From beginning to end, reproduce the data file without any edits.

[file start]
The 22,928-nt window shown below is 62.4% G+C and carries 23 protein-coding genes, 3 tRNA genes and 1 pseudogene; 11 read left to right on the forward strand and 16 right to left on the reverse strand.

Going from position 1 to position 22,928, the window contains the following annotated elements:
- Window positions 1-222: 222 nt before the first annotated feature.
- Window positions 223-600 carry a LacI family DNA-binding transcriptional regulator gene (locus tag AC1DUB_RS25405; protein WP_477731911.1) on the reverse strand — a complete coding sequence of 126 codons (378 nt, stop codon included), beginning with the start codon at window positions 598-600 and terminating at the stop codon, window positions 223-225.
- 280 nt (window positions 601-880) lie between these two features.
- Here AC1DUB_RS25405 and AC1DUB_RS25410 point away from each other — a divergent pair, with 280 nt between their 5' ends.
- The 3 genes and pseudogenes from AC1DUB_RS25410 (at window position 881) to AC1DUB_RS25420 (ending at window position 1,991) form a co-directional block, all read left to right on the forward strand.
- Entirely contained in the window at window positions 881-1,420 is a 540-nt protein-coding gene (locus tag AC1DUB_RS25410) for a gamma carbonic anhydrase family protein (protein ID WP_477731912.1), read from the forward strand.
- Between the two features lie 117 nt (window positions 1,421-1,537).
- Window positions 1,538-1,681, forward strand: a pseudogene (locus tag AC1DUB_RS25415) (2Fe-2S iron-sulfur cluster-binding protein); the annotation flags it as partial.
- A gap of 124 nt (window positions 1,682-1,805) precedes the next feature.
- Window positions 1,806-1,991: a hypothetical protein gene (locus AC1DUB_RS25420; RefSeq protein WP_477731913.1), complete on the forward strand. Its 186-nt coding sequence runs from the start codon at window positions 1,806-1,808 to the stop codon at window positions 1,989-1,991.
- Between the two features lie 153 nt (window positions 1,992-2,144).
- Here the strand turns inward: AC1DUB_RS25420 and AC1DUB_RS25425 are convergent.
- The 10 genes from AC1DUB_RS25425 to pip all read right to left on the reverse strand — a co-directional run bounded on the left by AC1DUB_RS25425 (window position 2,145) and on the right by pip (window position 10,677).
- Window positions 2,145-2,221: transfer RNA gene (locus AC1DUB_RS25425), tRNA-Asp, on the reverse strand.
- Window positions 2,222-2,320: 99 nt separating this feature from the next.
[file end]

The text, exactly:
The 22,928-nt window shown below is 62.4% G+C and carries 23 protein-coding genes, 3 tRNA genes and 1 pseudogene; 11 read left to right on the forward strand and 16 right to left on the reverse strand.

Going from position 1 to position 22,928, the window contains the following annotated elements:
- Window positions 1-222: 222 nt before the first annotated feature.
- Window positions 223-600 carry a LacI family DNA-binding transcriptional regulator gene (locus tag AC1DUB_RS25405; protein WP_477731911.1) on the reverse strand — a complete coding sequence of 126 codons (378 nt, stop codon included), beginning with the start codon at window positions 598-600 and terminating at the stop codon, window positions 223-225.
- 280 nt (window positions 601-880) lie between these two features.
- Here AC1DUB_RS25405 and AC1DUB_RS25410 point away from each other — a divergent pair, with 280 nt between their 5' ends.
- The 3 genes and pseudogenes from AC1DUB_RS25410 (at window position 881) to AC1DUB_RS25420 (ending at window position 1,991) form a co-directional block, all read left to right on the forward strand.
- Entirely contained in the window at window positions 881-1,420 is a 540-nt protein-coding gene (locus tag AC1DUB_RS25410) for a gamma carbonic anhydrase family protein (protein ID WP_477731912.1), read from the forward strand.
- Between the two features lie 117 nt (window positions 1,421-1,537).
- Window positions 1,538-1,681, forward strand: a pseudogene (locus tag AC1DUB_RS25415) (2Fe-2S iron-sulfur cluster-binding protein); the annotation flags it as partial.
- A gap of 124 nt (window positions 1,682-1,805) precedes the next feature.
- Window positions 1,806-1,991: a hypothetical protein gene (locus AC1DUB_RS25420; RefSeq protein WP_477731913.1), complete on the forward strand. Its 186-nt coding sequence runs from the start codon at window positions 1,806-1,808 to the stop codon at window positions 1,989-1,991.
- Between the two features lie 153 nt (window positions 1,992-2,144).
- Here the strand turns inward: AC1DUB_RS25420 and AC1DUB_RS25425 are convergent.
- The 10 genes from AC1DUB_RS25425 to pip all read right to left on the reverse strand — a co-directional run bounded on the left by AC1DUB_RS25425 (window position 2,145) and on the right by pip (window position 10,677).
- Window positions 2,145-2,221: transfer RNA gene (locus AC1DUB_RS25425), tRNA-Asp, on the reverse strand.
- Window positions 2,222-2,320: 99 nt separating this feature from the next.